Ergosterol and obtusifoliol are the major sterols produced by C. neoformans (18). The major peaks at m/z 397 and 435 (Fig. (Fig.2)2) supported, respectively, the occurrence of a [M + H+]+ ion corresponding to ergosterol and a [M + Li+]+ peak compatible with a molecule differing from obtusifoliol by 2 units of mass. For structural elucidation, these ions were submitted to an ESI-MS/MS scan (Fig. 2D and E). The molecular ion at m/z 397 ([M + H]+) gave rise to fragments at m/z 285 ([C20H29O]+), 302 ([C22H38]+), 190 ([C14H22]+), 173 ([C13H17]+), and 154 ([C11H22]+), compatible with the sterol profile of fragmentation proposed by Scallen et al. (33) and with a commercial standard of ergosterol (data not shown). The fragmentation of the molecular ion at m/z 435 ([M + Li]+) yielded daughter ions at m/z 417 ([M − H2O + Li+]+), 407 ([C28H48OLi]+), 267 ([C29H32Li]+), and 186 ([C13H24Li]+). Minor ions at m/z 391, 351, 337, 311, 295, 284, and 199 were also observed. All of these peaks were compatible with a monolithiated molecular ion corresponding to an obtusifoliol-like molecule lacking the double bond between carbons 8 and 9. This structure was therefore identified as 4,14-dimethylergosta-24(241)-en-3β-ol.
After growth of C. neoformans cells for 72 h, the viability of the cryptococcal population was very close to 100%, as determined by propidium iodide staining (data not shown). However, even with high indices of viability, the possibility that the vesicles originated from a minor fraction of dead cells could not be discarded. In this context, we first evaluated the ability of C. neoformans cells to use radioactive precursors of ceramide to produce [3H]ceramide-containing vesicles, based on the evidence that GlcCer is present in vesicle extracts. The detection of [3H]GlcCer in vesicle fractions from strain ATCC 24067 (Fig. (Fig.3A)3A) suggested that C. neoformans cells metabolically incorporated the radioactive precursors and secreted their corresponding products in vesicular preparations. The insignificant levels of [3H]GlcCer detection in sterile media containing the radioactive precursors and in 100,000 × g supernatants supported this hypothesis. In addition, GlcCer-containing vesicles being transferred from the plasma membrane to the cell wall were detected by immunogold labeling with antibodies to GlcCer, followed by analysis by TEM (Fig. (Fig.3B).3B). Wall-associated extracellular vesicular bodies were also observed in these preparations.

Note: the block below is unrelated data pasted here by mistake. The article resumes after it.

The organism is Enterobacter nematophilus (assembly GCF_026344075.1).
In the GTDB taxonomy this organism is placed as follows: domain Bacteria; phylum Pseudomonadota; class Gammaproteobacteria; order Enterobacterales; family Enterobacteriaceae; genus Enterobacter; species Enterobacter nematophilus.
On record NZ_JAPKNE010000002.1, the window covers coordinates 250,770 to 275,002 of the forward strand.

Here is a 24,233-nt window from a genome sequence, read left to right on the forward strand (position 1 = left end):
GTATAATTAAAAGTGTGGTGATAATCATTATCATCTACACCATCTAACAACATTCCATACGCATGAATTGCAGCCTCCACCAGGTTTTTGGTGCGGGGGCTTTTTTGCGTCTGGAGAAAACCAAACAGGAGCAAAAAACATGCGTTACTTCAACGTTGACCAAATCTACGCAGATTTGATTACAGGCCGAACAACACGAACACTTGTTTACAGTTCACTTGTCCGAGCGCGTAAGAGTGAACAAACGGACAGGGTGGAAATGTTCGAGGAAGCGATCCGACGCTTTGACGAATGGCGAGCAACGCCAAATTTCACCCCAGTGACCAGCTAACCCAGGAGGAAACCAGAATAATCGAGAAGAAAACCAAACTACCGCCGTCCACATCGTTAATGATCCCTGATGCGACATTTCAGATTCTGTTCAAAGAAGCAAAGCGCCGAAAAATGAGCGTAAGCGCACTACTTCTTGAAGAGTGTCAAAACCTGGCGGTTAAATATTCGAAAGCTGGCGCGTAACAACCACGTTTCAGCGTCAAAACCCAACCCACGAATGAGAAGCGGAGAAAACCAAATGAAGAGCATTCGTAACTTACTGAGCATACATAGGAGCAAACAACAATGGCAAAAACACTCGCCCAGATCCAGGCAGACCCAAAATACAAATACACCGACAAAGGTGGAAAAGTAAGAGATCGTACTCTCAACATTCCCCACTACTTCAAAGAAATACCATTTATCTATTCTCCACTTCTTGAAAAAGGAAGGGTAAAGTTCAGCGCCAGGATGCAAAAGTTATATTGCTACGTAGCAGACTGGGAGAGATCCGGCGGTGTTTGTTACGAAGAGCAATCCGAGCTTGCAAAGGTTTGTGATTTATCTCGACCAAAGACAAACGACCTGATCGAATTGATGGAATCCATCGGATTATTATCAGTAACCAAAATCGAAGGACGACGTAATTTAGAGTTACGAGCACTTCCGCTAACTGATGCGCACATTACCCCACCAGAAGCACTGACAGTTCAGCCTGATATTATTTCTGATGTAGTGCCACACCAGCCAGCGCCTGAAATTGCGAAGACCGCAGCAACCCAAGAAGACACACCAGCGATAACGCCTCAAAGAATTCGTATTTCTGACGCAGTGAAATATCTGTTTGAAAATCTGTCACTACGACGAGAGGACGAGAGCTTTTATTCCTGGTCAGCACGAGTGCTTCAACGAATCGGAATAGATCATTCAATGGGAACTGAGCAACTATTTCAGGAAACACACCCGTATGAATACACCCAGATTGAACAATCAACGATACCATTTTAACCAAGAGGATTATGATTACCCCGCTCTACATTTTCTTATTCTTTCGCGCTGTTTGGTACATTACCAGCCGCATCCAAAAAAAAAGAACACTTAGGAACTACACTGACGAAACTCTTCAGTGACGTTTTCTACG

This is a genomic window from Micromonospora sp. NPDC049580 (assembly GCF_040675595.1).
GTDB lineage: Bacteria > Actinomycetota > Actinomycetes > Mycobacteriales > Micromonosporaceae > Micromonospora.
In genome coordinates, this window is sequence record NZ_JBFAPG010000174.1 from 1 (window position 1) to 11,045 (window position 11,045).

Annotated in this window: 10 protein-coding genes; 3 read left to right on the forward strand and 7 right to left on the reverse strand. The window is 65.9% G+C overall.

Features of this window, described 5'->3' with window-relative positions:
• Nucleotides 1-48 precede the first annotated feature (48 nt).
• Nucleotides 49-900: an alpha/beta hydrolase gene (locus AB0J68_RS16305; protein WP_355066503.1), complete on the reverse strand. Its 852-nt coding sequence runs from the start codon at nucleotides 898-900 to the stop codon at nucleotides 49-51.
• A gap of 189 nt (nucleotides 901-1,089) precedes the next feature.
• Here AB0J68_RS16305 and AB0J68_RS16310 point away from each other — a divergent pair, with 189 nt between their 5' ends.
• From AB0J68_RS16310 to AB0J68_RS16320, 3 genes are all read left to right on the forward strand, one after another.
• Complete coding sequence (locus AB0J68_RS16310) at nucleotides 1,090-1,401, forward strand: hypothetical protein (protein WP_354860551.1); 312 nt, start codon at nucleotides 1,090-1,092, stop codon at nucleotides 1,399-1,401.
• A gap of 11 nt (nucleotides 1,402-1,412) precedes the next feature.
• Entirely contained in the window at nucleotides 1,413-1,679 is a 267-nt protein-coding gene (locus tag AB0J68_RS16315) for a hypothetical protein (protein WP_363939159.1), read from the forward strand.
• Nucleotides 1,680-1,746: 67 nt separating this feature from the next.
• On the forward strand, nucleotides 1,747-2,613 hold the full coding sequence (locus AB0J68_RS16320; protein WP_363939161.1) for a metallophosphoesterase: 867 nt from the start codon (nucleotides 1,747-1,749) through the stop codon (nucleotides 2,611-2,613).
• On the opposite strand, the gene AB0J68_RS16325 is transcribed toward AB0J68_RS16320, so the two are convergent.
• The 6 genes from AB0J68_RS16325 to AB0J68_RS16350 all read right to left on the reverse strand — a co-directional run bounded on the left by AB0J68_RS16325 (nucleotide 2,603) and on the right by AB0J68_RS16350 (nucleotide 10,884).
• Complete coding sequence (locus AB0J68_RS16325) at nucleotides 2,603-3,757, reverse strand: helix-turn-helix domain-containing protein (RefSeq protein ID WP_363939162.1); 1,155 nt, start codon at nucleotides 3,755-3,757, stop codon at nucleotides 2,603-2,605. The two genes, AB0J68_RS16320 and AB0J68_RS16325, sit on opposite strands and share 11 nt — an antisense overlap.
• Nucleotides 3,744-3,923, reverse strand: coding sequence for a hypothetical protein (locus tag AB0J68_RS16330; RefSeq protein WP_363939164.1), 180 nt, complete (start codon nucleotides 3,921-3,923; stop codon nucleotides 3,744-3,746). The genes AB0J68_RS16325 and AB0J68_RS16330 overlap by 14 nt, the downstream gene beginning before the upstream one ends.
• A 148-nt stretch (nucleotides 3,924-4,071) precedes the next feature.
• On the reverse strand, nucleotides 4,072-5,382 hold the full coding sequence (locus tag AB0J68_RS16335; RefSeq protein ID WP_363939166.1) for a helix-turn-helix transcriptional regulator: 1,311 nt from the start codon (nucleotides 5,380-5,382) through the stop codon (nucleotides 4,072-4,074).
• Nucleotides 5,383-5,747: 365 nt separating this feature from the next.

The possibility that the vesicles could be the products of dead cells was also considered, given that lipids are present in the membranes of all organelles. Thus, we compared lipid profiles obtained from regular vesicle fractions with those obtained from dead cells. To avoid false-negative results, several methods of fungal killing were evaluated, including metabolic inhibition (sodium azide treatment) and protein denaturation (mild heat exposure). C. neoformans cells were grown under the conditions used for vesicle production, and then the supernatant was collected and used for vesicle purification. Cell viability decreased by 83 or 99%, respectively, after treatment with azide or heat (Fig. (Fig.3C).3C). The treated yeast cells were removed as described in Materials and Methods and the supernatants centrifuged at 100,000 × g. GlcCer was detected in 100,000 × g fractions from living but not heat- or azide-treated cells, as determined by HPTLC using a purified standard of GlcCer. Sterol analysis revealed that compounds with migration rates corresponding to an ergosterol standard were detected in 100,000 × g fractions from supernatants of living and azide-treated cells but not in preparations from heat-killed cryptococci. We speculate that the detection of sterols in vesicles from azide-treated cells could be the result of stress-associated secretory activity during metabolic inhibition. Also, the sterol contents of 100,000 × g fractions from living and azide-treated cells were analyzed by densitometry, showing that the detection of sterol in the former was 2.5-fold higher (data not shown). In summary, these results suggest that the vesicles described here are produced and excreted by living C. neoformans cells rather than released from dead cells. The results obtained using the different strains currently studied were very similar.